Anomalous results: The graphs showed that there were no anomalous results as it produced a smooth curve. As I used room temperature which subsequently went up a degree from 19 degrees Celsius to 20 degrees Celsius is was unable to repeat it at 19 degrees as I had no way of cooling the solution down. As these results were not done a second time we cannot be sure they are not anomalous but they appeared to be fine and were included in the graph. All the results were within a reasonable range of each other. The only results, which appeared dubious, were the pair for 70 degrees Celsius as there was such a big difference between the two.
We would have done the experiment for a third time except we had run out of time. If we were to do the experiment again I would obtain a third set of result for every temperature to make certain none of the results were anomalous. Though on the graph it appeared that none were anomalous as the results produced such a smooth curve. Conclusion: As I predicted the graph of temperature against time showed that the higher the temperature is the lower the time taken for the cross to disappear. Unlike I predicted the time does not double with an increase of 10 degrees Celsius.
My results show that as the temperature increases the percentage difference between that temperatures time and the time taken for 10 degrees Celsius less than that temperature decreases. At 20 degrees Celsius it took 238 seconds for the cross to disappear while at 30 degrees it took 123 seconds. 123 is 51. 68% of 238, which equates to a percentage decrease of 48. 32%. At 30 degrees Celsius it took 123 seconds for the cross to disappear while at 40 degrees it took 70 seconds. 70 is 56. 91% of 123, which equates to a percentage decrease of 43%. This decreasing trend continues as the temperature increases as shown in the table below.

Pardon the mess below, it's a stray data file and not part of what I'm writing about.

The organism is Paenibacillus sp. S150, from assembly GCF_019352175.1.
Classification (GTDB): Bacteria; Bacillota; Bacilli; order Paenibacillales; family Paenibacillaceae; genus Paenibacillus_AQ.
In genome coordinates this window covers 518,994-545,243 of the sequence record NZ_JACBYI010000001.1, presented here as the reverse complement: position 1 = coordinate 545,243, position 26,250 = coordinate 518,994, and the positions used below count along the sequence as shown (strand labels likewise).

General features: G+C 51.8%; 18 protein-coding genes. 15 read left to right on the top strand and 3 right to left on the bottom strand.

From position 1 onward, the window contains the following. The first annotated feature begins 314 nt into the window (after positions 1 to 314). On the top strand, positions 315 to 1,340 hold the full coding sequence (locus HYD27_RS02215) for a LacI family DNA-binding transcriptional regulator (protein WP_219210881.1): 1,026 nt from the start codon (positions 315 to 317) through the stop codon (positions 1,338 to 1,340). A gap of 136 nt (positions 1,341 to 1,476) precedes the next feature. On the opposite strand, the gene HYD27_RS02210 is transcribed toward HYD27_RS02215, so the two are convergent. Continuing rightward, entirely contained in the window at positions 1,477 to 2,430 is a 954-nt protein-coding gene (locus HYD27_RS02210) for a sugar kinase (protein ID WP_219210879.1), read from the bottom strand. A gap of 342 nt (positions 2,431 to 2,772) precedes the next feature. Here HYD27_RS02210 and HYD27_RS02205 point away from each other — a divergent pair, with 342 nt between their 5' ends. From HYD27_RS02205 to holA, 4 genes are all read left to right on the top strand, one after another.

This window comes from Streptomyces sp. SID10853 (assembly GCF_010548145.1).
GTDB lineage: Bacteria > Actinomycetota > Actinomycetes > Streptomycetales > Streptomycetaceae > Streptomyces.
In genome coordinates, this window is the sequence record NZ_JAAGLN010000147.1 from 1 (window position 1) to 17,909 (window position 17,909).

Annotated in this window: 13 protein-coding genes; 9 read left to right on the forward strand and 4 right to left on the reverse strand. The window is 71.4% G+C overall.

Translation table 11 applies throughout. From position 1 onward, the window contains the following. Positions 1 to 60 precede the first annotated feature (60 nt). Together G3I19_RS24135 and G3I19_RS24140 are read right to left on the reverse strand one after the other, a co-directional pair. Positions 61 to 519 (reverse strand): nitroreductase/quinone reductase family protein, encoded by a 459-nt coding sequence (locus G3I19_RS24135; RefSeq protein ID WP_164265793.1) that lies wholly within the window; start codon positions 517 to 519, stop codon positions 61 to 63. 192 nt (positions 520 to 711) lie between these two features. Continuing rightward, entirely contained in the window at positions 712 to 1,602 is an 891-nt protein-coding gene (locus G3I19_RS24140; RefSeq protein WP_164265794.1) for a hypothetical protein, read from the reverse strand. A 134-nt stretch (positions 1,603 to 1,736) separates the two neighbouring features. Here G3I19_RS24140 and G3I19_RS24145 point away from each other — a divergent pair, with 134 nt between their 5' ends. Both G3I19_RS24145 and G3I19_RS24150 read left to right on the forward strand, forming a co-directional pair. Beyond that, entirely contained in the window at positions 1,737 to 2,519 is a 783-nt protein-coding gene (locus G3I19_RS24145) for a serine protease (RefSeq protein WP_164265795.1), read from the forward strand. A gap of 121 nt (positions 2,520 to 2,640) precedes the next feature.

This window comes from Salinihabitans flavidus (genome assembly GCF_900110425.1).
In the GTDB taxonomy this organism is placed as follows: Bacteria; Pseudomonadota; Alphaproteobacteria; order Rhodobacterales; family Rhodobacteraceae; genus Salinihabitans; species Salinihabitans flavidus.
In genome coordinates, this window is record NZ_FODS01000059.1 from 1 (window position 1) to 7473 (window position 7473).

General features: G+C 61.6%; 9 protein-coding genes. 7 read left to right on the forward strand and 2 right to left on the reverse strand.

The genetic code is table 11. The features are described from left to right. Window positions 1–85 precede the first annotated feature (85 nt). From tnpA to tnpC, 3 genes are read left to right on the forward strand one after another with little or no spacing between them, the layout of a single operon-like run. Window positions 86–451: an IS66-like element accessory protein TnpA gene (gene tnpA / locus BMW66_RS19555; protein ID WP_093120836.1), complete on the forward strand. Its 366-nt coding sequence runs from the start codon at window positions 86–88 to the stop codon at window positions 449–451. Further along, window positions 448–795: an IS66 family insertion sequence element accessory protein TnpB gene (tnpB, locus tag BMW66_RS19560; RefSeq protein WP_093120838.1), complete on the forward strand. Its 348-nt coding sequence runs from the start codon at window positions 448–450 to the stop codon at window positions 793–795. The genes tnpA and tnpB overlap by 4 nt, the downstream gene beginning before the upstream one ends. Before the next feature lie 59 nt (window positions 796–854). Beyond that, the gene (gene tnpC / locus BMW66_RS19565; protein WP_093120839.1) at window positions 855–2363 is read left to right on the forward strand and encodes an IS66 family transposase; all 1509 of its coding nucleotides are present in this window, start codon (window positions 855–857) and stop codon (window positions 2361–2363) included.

Temperature 1 ( C) Time 1 (secs) Temperature 2 ( C) Time 2 (secs) Calculation Percentage Decrease The amount the percentage decreases does not decrease evenly. As the percentage differences are so marginal they cannot be clearly seen on the graph. The graph showing time over temperature showed that the higher the temperature the quicker it took for the cross to disappear and the lower the temperature the longer it took.